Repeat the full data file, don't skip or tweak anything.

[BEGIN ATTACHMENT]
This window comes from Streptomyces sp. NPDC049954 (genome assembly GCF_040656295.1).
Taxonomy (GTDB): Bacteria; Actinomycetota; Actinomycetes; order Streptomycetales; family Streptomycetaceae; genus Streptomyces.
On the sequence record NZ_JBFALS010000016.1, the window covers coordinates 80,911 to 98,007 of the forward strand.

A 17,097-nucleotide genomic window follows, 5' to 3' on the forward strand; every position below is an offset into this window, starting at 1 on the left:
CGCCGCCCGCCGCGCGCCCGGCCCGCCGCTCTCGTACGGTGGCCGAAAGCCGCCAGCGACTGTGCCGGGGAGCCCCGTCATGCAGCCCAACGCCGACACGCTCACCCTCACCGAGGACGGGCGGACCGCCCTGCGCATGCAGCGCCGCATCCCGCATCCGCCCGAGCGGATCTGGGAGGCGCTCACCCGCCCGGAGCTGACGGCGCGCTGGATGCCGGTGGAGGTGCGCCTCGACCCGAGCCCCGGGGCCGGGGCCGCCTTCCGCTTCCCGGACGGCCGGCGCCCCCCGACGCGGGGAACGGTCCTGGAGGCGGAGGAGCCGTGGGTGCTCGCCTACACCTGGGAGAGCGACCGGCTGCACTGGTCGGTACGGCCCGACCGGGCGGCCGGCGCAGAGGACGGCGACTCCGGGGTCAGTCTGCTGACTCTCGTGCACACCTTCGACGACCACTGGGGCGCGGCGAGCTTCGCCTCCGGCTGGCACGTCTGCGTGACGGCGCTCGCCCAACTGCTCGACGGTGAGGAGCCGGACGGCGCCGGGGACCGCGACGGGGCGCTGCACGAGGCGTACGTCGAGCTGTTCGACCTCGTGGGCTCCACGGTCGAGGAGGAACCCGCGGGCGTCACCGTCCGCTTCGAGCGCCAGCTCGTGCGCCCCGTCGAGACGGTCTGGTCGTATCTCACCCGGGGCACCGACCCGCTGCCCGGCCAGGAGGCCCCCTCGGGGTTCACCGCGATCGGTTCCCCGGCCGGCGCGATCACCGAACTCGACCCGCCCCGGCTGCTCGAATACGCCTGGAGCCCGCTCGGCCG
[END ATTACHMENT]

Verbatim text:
This window comes from Streptomyces sp. NPDC049954 (genome assembly GCF_040656295.1).
Taxonomy (GTDB): Bacteria; Actinomycetota; Actinomycetes; order Streptomycetales; family Streptomycetaceae; genus Streptomyces.
On the sequence record NZ_JBFALS010000016.1, the window covers coordinates 80,911 to 98,007 of the forward strand.

A 17,097-nucleotide genomic window follows, 5' to 3' on the forward strand; every position below is an offset into this window, starting at 1 on the left:
CGCCGCCCGCCGCGCGCCCGGCCCGCCGCTCTCGTACGGTGGCCGAAAGCCGCCAGCGACTGTGCCGGGGAGCCCCGTCATGCAGCCCAACGCCGACACGCTCACCCTCACCGAGGACGGGCGGACCGCCCTGCGCATGCAGCGCCGCATCCCGCATCCGCCCGAGCGGATCTGGGAGGCGCTCACCCGCCCGGAGCTGACGGCGCGCTGGATGCCGGTGGAGGTGCGCCTCGACCCGAGCCCCGGGGCCGGGGCCGCCTTCCGCTTCCCGGACGGCCGGCGCCCCCCGACGCGGGGAACGGTCCTGGAGGCGGAGGAGCCGTGGGTGCTCGCCTACACCTGGGAGAGCGACCGGCTGCACTGGTCGGTACGGCCCGACCGGGCGGCCGGCGCAGAGGACGGCGACTCCGGGGTCAGTCTGCTGACTCTCGTGCACACCTTCGACGACCACTGGGGCGCGGCGAGCTTCGCCTCCGGCTGGCACGTCTGCGTGACGGCGCTCGCCCAACTGCTCGACGGTGAGGAGCCGGACGGCGCCGGGGACCGCGACGGGGCGCTGCACGAGGCGTACGTCGAGCTGTTCGACCTCGTGGGCTCCACGGTCGAGGAGGAACCCGCGGGCGTCACCGTCCGCTTCGAGCGCCAGCTCGTGCGCCCCGTCGAGACGGTCTGGTCGTATCTCACCCGGGGCACCGACCCGCTGCCCGGCCAGGAGGCCCCCTCGGGGTTCACCGCGATCGGTTCCCCGGCCGGCGCGATCACCGAACTCGACCCGCCCCGGCTGCTCGAATACGCCTGGAGCCCGCTCGGCCG